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http://dx.doi.org/10.1016/j.bpa.2018.04.006DOI Listing
March 2018

Assessment of Quality of Life in Chronic Pruritus: Relationship Between ItchyQoL and Dermatological Life Quality Index in 1,150 Patients.

Acta Derm Venereol 2018 01;98(1):142-143

Department of Psychosomatics and Psychotherapy, University of Münster, Domagkstrasse 22, DE-48149 Münster, Germany.

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http://dx.doi.org/10.2340/00015555-2782DOI Listing
January 2018

Medicine Goes Female: Protocol for Improving Career Options of Females and Working Conditions for Researching Physicians in Clinical Medical Research by Organizational Transformation and Participatory Design.

JMIR Res Protoc 2017 Aug 2;6(8):e152. Epub 2017 Aug 2.

Department of Clinical Radiology, Chair of the Research Group Cognition & Gender, University Hospital Muenster, Muenster, Germany.

Background: All European countries need to increase the number of health professionals in the near future. Most efforts have not brought the expected results so far. The current notion is that this is mainly related to the fact that female physicians will clearly outnumber their male colleagues within a few years in nearly all European countries. Still, women are underrepresented in leadership and research positions throughout Europe.

Objectives: The MedGoFem project addresses multiple perspectives with the participation of multiple stakeholders. The goal is to facilitate the implementation of Gender Equality Plans (GEP) in university hospitals; thereby, transforming the working conditions for women working as researchers and highly qualified physicians simultaneously. Our proposed innovation, a crosscutting topic in all research and clinical activities, must become an essential part of university hospital strategic concepts.

Methods: We capture the current status with gender-sensitive demographic data concerning medical staff and conduct Web-based surveys to identify cultural, country-specific, and interdisciplinary factors conducive to women's academic success. Individual expectations of employees regarding job satisfaction and working conditions will be visualized based on "personal construct theory" through repertory grids. An expert board working out scenarios and a gender topic agenda will identify culture-, nation-, and discipline-specific aspects of gender equality. University hospitals in 7 countries will establish consensus groups, which work on related topics. Hospital management supports the consensus groups, valuates group results, and shares discussion results and suggested measures across groups. Central findings of the consensus groups will be prepared as exemplary case studies for academic teaching on research and work organization, leadership, and management.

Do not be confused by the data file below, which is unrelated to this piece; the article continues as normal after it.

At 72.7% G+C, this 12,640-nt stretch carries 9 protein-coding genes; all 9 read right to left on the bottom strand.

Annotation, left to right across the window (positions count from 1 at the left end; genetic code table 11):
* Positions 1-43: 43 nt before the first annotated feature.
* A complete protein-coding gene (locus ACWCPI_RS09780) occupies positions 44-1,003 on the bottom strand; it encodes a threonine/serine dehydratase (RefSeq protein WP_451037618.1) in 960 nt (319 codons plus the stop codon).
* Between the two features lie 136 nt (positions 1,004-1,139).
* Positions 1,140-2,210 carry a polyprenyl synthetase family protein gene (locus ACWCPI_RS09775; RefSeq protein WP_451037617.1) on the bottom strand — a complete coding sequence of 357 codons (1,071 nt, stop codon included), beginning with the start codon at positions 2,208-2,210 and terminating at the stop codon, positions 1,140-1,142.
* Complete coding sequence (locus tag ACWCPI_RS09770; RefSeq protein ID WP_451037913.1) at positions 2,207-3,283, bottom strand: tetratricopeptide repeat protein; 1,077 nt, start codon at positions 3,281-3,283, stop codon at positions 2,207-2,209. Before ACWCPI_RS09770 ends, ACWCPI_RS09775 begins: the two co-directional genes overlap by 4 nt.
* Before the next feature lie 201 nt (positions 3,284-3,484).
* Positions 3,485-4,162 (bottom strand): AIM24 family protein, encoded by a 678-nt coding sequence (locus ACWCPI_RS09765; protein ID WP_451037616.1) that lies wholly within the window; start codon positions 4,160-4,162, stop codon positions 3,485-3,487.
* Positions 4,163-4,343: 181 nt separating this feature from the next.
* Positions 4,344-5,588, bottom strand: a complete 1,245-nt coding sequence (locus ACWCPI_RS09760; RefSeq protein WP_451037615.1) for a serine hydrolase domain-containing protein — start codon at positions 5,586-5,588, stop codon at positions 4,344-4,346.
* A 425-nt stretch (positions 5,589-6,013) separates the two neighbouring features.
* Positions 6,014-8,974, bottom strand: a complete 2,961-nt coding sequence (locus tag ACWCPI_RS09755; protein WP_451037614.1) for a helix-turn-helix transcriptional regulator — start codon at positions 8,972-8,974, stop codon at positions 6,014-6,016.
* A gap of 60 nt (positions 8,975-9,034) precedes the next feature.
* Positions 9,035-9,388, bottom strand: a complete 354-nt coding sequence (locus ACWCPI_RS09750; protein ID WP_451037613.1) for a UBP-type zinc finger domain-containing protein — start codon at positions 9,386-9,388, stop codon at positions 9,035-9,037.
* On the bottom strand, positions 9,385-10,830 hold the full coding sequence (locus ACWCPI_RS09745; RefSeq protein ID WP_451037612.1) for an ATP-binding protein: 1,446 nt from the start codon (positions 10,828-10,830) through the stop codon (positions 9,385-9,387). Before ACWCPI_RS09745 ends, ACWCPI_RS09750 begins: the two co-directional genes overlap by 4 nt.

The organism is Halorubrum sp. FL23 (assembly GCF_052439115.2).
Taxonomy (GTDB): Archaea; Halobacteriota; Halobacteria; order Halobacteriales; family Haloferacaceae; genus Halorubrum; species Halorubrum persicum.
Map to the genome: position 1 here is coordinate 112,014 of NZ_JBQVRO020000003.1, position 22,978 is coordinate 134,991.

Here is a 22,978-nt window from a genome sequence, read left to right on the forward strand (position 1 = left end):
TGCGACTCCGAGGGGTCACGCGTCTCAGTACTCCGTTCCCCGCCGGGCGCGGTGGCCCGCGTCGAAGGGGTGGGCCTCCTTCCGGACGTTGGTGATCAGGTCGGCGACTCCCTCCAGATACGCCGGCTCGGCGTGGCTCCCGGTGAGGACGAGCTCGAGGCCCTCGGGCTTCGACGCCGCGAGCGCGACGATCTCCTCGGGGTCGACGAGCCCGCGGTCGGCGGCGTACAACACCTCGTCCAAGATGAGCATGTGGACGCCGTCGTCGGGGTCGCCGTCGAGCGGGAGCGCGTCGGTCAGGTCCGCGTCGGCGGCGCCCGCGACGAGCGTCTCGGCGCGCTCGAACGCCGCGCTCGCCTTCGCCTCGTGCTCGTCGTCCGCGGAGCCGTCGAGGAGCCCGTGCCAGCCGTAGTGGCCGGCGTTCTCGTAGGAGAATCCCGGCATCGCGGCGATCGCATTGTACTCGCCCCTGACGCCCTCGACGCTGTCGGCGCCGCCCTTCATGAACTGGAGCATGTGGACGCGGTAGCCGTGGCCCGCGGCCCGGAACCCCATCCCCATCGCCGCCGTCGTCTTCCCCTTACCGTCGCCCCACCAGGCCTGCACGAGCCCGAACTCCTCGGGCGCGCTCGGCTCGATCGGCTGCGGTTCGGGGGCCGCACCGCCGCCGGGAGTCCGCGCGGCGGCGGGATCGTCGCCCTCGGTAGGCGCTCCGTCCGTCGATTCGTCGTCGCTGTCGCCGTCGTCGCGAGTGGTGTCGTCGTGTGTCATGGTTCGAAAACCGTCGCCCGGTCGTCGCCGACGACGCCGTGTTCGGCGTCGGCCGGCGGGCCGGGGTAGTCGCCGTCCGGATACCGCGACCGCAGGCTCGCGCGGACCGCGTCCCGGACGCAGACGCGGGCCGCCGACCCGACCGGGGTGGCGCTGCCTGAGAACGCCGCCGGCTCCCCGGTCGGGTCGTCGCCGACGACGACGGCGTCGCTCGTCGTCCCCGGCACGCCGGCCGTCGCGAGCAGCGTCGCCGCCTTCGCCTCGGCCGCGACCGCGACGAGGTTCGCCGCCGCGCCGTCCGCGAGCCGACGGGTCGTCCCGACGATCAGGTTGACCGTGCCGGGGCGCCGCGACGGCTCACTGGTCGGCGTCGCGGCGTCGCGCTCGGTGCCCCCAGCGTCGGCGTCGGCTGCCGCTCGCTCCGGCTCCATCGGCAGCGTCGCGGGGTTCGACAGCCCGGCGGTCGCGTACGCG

Results: A discussion group on gender equality in academic medicine will be established on an internationally renowned open-research platform. Project results will be published in peer-reviewed journals with high-impact factors. In addition, workshops on gender dimension in research using the principles of Gendered Innovation will be held. Support and consulting services for hospitals will be introduced in order to develop a European consulting service.

Conclusions: The main impact of the project will be the implementation of innovative GEP tailored to the needs of university hospitals, which will lead to measurable institutional change in gender equality. This will impact the research at university hospitals in general, and will improve career prospects of female researchers in particular. Simultaneously, the gender dimension in medical research as an innovation factor and mandatory topic will be strengthened and integrated in each individual university hospital research activity. Research funding organizations can use the built knowledge to include mandatory topics for funding applications to enforce the use and implementation of GEP in university hospitals.
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http://dx.doi.org/10.2196/resprot.7632DOI Listing
http://www.ncbi.nlm.nih.gov/pmc/articles/PMC5559648PMC
August 2017

Sample heterogeneity in unipolar depression as assessed by functional connectivity analyses is dominated by general disease effects.

J Affect Disord 2017 11 27;222:79-87. Epub 2017 Jun 27.

University Hospital Münster, Department of Clinical Radiology, Münster, Germany; University of Münster, Otto Creutzfeldt Center for Cognitive and Behavioral Neuroscience, Münster, Germany.

Objectives: Combinations of resting-state fMRI and machine-learning techniques are increasingly employed to develop diagnostic models for mental disorders. However, little is known about the neurobiological heterogeneity of depression and diagnostic machine learning has mainly been tested in homogeneous samples. Our main objective was to explore the inherent structure of a diverse unipolar depression sample. The secondary objective was to assess, if such information can improve diagnostic classification.